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Allegheny Blackberry
Rubus pensilvanicus

This is another one that I need to get more photographs of in different seasons. In general, this plant is great for wildlife. The brambles provide cover for various birds, rabbits and other animals. Deer and rabbits browse on the prickly stems (don’t ask me how) and lots of birds, mammals and humans eat the fruit which is high in Vitamin C, and depending, disperse the seeds.

Listen, I don’t like this plant. It’s good for wildlife, and for eating in the summer if you don’t mind huge seeds in your teeth. But woah, this thorny plant REALLY does a number on your skin. Or your clothes. Or really anything. Personally I find this much worse than briars. I think the thorns are finer, so they stick more, and lodge in (your skin, your clothes) better and stick stick stick to everything! No thank you. I will leave the blackberry to the bears.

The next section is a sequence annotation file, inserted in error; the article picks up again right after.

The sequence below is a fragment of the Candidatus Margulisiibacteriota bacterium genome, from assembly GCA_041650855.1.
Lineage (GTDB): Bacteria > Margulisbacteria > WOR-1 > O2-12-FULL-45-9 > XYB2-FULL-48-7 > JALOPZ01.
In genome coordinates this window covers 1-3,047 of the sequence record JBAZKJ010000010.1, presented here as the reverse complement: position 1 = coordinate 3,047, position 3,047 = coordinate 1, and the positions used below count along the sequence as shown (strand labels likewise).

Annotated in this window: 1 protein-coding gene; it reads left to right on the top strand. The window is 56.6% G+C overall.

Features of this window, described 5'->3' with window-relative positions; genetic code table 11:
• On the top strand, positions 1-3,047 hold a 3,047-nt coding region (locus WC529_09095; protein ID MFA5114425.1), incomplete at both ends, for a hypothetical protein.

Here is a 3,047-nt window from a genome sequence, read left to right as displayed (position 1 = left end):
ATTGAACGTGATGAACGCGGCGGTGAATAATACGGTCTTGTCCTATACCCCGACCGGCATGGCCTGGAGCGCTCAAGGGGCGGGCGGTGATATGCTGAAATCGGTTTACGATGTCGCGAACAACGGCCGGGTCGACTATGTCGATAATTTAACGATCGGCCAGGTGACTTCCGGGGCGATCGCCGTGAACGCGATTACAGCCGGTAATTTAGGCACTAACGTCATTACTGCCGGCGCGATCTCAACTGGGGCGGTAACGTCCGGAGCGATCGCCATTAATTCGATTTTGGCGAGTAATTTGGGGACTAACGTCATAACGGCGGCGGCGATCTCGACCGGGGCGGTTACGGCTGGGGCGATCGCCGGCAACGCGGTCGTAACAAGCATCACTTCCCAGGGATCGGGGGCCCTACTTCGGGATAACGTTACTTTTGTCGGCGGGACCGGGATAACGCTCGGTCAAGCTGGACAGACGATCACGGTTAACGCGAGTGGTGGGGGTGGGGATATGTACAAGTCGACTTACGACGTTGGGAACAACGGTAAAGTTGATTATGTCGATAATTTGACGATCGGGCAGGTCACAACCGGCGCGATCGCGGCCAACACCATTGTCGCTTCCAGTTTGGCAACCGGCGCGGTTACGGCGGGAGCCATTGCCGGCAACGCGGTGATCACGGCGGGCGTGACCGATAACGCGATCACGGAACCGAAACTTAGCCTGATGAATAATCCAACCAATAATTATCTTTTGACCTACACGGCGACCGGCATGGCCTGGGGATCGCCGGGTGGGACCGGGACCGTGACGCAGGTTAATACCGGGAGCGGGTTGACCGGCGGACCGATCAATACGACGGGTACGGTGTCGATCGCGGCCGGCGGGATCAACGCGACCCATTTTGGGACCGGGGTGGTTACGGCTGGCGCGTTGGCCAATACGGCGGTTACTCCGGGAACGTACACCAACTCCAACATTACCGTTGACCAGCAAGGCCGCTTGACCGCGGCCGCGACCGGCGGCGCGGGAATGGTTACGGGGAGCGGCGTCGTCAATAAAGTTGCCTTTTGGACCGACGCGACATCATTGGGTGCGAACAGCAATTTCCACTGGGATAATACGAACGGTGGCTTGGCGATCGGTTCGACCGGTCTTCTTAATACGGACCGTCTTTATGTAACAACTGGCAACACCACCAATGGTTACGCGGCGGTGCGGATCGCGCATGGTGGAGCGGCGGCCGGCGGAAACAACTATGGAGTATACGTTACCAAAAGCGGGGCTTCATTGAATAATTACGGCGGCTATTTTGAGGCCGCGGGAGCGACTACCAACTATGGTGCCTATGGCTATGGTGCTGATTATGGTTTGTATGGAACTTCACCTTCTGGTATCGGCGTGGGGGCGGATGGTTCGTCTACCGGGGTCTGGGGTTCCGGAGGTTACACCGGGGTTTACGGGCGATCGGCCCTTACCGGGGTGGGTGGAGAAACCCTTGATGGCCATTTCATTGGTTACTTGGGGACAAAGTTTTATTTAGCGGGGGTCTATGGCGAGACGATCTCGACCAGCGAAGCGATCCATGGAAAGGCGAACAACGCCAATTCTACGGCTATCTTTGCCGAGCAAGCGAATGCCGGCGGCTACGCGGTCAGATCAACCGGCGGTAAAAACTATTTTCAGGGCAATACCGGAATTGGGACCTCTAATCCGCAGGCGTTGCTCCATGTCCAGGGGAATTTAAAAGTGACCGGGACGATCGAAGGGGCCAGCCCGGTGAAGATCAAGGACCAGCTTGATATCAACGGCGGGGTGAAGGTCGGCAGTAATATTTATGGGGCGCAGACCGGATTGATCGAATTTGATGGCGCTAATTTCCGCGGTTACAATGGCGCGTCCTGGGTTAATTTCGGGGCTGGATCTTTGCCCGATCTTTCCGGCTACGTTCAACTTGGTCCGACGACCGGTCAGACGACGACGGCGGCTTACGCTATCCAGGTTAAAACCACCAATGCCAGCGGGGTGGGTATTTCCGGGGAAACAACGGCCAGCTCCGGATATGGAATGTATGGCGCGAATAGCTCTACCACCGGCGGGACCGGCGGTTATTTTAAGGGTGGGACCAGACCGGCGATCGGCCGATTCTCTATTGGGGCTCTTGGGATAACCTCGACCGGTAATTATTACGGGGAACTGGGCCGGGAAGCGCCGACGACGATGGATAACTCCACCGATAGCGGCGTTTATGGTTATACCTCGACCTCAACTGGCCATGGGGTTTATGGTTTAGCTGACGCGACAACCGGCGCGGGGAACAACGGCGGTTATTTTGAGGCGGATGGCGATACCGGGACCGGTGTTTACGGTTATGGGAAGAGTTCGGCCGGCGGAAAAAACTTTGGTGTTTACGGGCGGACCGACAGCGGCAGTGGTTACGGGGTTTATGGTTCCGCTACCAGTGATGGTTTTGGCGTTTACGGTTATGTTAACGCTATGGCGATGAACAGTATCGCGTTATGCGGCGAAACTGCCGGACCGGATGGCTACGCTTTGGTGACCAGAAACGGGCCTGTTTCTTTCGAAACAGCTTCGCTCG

Alternate Names: Blackberry. In my opinion also "AARRRGHGHGHH!"
Size: Plant 4'-8' tall
Family: Rosaceae (Rose family)
Habitat: Open woods and thickets at high elevations - full sun.
Identifiers: Thorny thicket. Leaves palmately compound, mostly with 5 leaflets. White flowers in late spring are clustered together, and then become black berries in the mid- to late summer. The roots of the plant are perennial, but the top is biennial. 
All text and photos copyright © 2022 Middle Way Nature Reserve, unless noted.
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